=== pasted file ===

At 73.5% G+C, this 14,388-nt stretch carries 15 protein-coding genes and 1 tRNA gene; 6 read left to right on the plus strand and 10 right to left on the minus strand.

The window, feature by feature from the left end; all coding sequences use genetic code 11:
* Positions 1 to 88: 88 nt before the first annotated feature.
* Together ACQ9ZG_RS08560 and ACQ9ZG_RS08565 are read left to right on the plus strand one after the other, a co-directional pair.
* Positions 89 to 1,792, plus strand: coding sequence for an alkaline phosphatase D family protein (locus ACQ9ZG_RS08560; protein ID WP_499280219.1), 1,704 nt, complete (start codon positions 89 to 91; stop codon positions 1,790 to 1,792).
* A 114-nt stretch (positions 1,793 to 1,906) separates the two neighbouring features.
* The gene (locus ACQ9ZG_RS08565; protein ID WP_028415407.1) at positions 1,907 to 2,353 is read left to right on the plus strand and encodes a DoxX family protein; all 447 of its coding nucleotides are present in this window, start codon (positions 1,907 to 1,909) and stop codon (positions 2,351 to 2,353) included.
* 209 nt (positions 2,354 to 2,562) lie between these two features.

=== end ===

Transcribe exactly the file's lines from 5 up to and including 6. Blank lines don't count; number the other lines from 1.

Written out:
* Positions 89 to 1,792, plus strand: coding sequence for an alkaline phosphatase D family protein (locus ACQ9ZG_RS08560; protein ID WP_499280219.1), 1,704 nt, complete (start codon positions 89 to 91; stop codon positions 1,790 to 1,792).
* A 114-nt stretch (positions 1,793 to 1,906) separates the two neighbouring features.